• 200g carton Greek yogurt (1 cup)
  • 6 T milk
  • 3 large sprigs mint, leaves chopped
  • 2-3 T harissa paste
Mix the yogurt and milk together to make a thin sauce, stir in the herbs and season. Swirl in harissa to taste. Drizzle over the top. Serve with lemon wedges to squeeze over the top.

Flavor note: This is a savory-sweet and fairly mild dish when made without the Yogurt Harissa Sauce. You can oomph up the flavors with the addition of more cumin, as noted, and you might want to add 1/2 to 1 t. ground black pepper. Increasing the lemon would also zing it up. I've considered drizzling a fruity balsamic vinegar over the top; I have a bottle of fig balsamic that calls out to be used this way.

*Save the squash seeds. I drop them into a small bowl with water to cover because someone once told me to--I have no idea if this affects the way they bake up. After you take the squash out of the roasting pan and mix it with the chickpea/spinach step, separate the seeds from the stringy squash guts and spread them in the pan, tossing with what remains of the seasoned oil. Roast around 9-11 minutes or so. When you hear them start to pop like popcorn, take them out. Crunchy goodness that you might even want to sprinkle on top of this recipe.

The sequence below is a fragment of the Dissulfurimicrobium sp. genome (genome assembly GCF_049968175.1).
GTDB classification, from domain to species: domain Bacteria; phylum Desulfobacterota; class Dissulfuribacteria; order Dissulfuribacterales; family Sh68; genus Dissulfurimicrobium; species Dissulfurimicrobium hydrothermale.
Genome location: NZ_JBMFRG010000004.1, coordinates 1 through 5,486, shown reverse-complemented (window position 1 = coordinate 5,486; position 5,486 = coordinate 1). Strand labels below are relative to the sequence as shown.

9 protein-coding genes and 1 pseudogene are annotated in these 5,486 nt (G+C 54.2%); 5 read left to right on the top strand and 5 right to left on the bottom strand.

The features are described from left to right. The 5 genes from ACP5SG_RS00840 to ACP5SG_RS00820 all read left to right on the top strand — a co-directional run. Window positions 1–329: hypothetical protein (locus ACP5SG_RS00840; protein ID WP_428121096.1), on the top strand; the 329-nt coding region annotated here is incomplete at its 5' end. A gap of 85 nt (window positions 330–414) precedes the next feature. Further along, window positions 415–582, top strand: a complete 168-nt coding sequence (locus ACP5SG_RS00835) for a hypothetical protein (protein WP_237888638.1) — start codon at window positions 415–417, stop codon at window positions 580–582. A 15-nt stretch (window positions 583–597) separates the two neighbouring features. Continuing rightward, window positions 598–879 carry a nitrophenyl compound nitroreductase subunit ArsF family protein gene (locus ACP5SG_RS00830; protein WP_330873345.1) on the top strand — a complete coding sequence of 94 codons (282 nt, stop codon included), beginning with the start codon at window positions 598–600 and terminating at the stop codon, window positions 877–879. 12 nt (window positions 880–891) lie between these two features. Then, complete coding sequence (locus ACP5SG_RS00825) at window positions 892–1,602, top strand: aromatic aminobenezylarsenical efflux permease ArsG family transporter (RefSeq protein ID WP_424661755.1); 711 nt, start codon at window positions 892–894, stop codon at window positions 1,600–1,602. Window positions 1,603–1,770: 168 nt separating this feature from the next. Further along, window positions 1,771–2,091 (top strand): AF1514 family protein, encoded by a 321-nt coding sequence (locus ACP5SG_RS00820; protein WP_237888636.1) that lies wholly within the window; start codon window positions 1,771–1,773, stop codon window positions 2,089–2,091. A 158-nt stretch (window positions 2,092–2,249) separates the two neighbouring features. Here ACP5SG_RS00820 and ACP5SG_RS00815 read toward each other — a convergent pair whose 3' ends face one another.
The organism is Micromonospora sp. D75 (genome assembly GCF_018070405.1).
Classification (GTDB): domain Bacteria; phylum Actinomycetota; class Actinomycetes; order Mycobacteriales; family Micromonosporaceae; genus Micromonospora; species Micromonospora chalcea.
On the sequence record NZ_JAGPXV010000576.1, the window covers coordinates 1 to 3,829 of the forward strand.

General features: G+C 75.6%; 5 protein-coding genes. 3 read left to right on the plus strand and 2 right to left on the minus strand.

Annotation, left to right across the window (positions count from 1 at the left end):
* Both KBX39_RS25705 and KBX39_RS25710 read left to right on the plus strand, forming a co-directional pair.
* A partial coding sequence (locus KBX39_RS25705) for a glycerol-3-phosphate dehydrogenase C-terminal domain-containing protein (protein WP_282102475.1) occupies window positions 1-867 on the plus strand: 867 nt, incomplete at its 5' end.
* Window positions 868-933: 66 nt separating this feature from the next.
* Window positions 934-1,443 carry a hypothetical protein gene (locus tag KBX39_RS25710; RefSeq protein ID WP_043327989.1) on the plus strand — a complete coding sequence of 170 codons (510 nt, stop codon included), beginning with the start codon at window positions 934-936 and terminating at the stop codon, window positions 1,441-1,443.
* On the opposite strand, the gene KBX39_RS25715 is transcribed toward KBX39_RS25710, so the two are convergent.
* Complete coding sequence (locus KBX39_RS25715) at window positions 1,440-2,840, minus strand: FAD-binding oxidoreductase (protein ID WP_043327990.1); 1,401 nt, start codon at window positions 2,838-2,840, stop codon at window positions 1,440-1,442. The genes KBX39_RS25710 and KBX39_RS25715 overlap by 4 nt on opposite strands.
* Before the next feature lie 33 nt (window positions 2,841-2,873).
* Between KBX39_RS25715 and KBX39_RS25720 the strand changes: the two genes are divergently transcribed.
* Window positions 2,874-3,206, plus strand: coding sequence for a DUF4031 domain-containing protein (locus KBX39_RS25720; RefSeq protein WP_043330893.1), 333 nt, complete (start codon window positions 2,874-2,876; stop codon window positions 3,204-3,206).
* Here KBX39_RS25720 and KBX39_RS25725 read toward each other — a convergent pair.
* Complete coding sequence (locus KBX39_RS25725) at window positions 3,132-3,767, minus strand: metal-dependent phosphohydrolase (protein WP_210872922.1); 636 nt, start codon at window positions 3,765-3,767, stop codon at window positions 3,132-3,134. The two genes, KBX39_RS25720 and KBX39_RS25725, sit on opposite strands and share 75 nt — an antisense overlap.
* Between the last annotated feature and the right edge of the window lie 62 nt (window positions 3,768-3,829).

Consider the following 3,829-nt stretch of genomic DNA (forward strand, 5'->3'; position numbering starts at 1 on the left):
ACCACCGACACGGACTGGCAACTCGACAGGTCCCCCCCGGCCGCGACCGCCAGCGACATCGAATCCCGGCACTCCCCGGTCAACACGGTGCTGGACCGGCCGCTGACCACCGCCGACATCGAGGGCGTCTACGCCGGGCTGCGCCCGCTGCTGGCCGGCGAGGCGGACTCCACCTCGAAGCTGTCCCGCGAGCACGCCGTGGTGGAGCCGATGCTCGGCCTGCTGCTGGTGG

Layered with quinoa and farro.

One Word for 2014: Purpose

This is my third run for today at thinking about just one word for the year that lies ahead:

"Purpose" created by Barb Chamberlain from bike part images sourced from Google.
Why one word? As biking friend Claire said when she shared this approach on Facebook (inspiring all three of today's blog posts), "Unlike typical resolutions, like 'lose 10 pounds,' these resolutions are not a task to be accomplished. Instead, they are mottoes, mantras, watchwords for the year. You cannot fail at your one-word resolution. You can only have picked the one that didn't fit as well as another one would have." 

I haven't made New Year's resolutions in several years, although in 2012 I tried the three-word approach for my bicycling. Since as a writer I tend to be pretty wordy, getting down to just one is good discipline. (In my post on one word for bicycling I ended up with three possibilities, so you can see this is a serious challenge.)

Why this word? A couple of reasons, really.

1) It fits with my general commitment to living a mindful life. Mindfulness for me means both "paying attention" and "being conscious." 

You can be very mindful in a moment that has no particular purpose, and that's fine. But it would be tough to be purposeful without a certain amount of mindfulness so you notice when you've strayed from your purpose.

2) I have a lot going on and using a "purpose" filter seems like a good way to whack some of the underbrush in a simple way. (Warning: Entering into the confessional portion of this post.)